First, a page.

While global leaders gathered in New York City last month to discuss the climate crisis, it is possible that we are missing the bigger picture. It is not only a climate crisis that we have on our hands; it is a full-blown planetary emergency, and agriculture is both a source and a potential solution.
In the last year alone, African swine fever has left over five million pigs dead, fires have blazed across the Amazon to clear land for farming, devastating landslides have been triggered by intensive vegetable farming in the mountainous areas of India, and dead zones in waterways have continued to expand due in part to agricultural runoffs. Let us not forget the dangerous declines in biodiversity driven largely by agriculture, as reported in a landmark intergovernmental report this year.
These are happening in addition to and not just as a cause of climate change and yet will most certainly make the impacts of climate change far worse.
So, the decisions made in the next few decades will have huge ramifications for the future of our planet, and getting our food systems right is at the heart of this. Current practices are contributing to the problem, all in an effort to produce the record amounts of food needed to feed our global population.
But can agriculture accomplish this, admittedly massive, task while reducing its negative impacts at the same time?
The Green Revolution enabled food production to outpace population increases, but it was this very progress that contributed to large-scale land and water degradation, biodiversity losses and increased greenhouse gas emissions.
Now, the productivity of 23 per cent of global land has declined, and about 75 percent of freshwater is used just for agriculture.
Even if the climate crisis was miraculously solved tomorrow, agricultural production would still be racing down the road to unsustainability—failing to deliver diverse diets for all, income equality or the health and well-being of the world’s forests, soils and water.
Currently, so-called solutions are often heralded as the solution to climate change—from planting millions of trees or sequestering carbon in farms. But placing all bets on any one of these alone will not resolve the myriad challenges facing the agriculture sector and those whose livelihoods depend on it.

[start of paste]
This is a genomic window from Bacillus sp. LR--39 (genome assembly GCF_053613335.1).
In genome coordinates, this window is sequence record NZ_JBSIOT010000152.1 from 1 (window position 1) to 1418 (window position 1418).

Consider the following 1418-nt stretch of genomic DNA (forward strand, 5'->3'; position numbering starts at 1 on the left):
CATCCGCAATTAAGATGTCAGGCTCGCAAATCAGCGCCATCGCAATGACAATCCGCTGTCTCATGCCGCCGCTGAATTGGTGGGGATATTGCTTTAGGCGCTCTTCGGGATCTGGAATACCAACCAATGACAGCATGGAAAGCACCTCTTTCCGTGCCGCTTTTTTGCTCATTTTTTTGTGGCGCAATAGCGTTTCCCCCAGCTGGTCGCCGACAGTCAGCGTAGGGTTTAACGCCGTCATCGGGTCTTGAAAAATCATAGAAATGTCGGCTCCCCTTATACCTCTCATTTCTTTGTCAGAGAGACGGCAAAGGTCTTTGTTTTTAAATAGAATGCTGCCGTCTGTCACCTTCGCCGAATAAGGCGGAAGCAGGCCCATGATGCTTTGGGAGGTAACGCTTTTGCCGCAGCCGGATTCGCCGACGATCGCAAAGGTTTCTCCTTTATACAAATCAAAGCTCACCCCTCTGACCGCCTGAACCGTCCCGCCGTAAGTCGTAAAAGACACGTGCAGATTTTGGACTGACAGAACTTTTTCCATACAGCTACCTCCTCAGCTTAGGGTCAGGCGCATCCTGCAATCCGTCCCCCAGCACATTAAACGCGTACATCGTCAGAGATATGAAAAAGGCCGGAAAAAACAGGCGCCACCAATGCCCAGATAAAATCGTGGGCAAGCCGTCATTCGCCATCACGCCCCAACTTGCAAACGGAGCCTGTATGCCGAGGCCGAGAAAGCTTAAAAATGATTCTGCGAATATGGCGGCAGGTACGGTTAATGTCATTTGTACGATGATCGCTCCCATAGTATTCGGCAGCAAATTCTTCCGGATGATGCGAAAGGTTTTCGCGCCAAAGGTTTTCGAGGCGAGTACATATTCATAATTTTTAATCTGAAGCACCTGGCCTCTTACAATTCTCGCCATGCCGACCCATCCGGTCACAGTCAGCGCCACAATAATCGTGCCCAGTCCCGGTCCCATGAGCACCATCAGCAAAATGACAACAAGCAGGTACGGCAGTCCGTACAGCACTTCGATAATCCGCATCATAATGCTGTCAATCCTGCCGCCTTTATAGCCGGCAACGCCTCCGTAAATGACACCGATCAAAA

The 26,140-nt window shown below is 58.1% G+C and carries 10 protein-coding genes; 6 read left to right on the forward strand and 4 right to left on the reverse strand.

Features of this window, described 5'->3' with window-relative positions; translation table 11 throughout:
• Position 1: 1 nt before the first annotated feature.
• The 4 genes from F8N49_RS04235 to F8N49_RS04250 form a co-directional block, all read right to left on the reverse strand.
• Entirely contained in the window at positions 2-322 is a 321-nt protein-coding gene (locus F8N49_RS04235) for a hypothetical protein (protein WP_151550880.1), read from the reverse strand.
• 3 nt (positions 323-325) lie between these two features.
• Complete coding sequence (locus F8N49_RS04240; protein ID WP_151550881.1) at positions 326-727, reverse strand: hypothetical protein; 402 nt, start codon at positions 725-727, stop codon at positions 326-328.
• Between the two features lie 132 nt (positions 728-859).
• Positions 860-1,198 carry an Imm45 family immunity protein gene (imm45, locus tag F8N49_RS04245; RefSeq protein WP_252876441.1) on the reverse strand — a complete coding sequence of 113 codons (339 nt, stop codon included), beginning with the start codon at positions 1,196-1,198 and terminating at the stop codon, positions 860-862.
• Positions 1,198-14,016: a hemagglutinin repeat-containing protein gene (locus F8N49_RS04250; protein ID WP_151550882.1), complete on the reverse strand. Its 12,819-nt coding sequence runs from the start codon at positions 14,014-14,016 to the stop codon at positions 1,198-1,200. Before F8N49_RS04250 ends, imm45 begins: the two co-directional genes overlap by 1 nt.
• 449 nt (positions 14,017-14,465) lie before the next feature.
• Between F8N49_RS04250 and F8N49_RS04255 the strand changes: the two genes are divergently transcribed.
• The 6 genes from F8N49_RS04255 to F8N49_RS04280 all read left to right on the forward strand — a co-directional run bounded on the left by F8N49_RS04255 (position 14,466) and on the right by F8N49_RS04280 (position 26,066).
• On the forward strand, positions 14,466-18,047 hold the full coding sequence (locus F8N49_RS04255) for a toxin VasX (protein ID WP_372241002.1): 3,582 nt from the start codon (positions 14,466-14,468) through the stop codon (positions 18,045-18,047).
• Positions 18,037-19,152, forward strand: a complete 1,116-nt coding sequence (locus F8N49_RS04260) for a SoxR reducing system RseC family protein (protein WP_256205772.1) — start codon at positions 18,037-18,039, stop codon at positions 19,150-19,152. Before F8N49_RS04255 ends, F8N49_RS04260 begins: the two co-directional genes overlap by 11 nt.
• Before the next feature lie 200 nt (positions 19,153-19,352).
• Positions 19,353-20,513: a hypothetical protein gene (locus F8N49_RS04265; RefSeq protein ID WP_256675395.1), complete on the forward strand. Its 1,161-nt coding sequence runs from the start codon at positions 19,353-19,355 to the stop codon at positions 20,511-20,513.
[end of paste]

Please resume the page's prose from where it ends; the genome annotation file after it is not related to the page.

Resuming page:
So, what will?
We need a radical transformation of food production, and we already know a lot about how to make this happen.
The first step is to face the reality that agriculture must be intertwined with preserving and restoring natural resources such as water, land, ecosystems and biodiversity of plants and animals, a practice known as sustainable natural resource management (NRM).
NRM demands better understanding and examining of how agricultural practices affect these resources wherever possible, whether positively or negatively. For instance, what effects do new irrigation systems (which benefit farmers) have on wetland systems, biodiversity and the availability of drinking water for nearby cities?
The second step is to actively manage the various trade-offs and synergies that exist between agricultural growth and the environment. Policies that promote diverse diets, for instance, can enrich soils and build biodiversity through the introduction of alternative crops or forgotten foods, but they may mean convincing people accustomed to other foods to eat them. Knorr, for instance, is collaborating with Sodexo and World Wildlife Fund–U.K. to introduce ancient ingredients into products as a way of enhancing diversity.
Other agricultural innovations, such as solar irrigation technology, are helping to build positive environmental outcomes while countering potential risks. Yes, it is a climate solution: replacing carbon-inefficient diesel pumps. But it also helps farmers access ever-scarcer water resources and endure periods of extreme drought. While “free” solar electricity may lead to overpumping of groundwater, new models incentivize farmers to sell excess electricity to the grid instead.
Thirdly, encouraging and investing in future solutions that tackle these multiple complexities at once will help deliver more food in ways that nourish both people and the environment. This is not a zero-sum game.
But we also know that overcoming barriers to political and institutional apathy, vested interests, up-front costs of innovations and insufficient investment in the right type research and development is a critical aspect of this effort also—and that change in these areas is difficult and slow.
That is why we are establishing a Commission on Sustainable Agriculture Intensification, which will look at the key barriers to change by bringing together eminent scientists, policy-makers, business leaders, farmer organizations and others to gather and critically assess the best solutions, technologies and—most importantly—incentives that will drive change.
Results from this two-year-long process will provide the evidence, recommendations and engagement needed to build a roadmap that can bring about this transformation. It is no wonder, then, that the recent Global Commission on Adaptation report calls to double funding for agricultural research through the global research partnership CGIAR.
Solutions such as these will help the world, particularly those in the most vulnerable areas of the global South. to deliver more food sustainably, while building environmental health and climate resilience.
After all, it is our natural resource base that will keep humanity alive and thriving in the long term. Our food systems need to reflect this. Let us not just fulfil short-term needs that place our long-term food security at stake.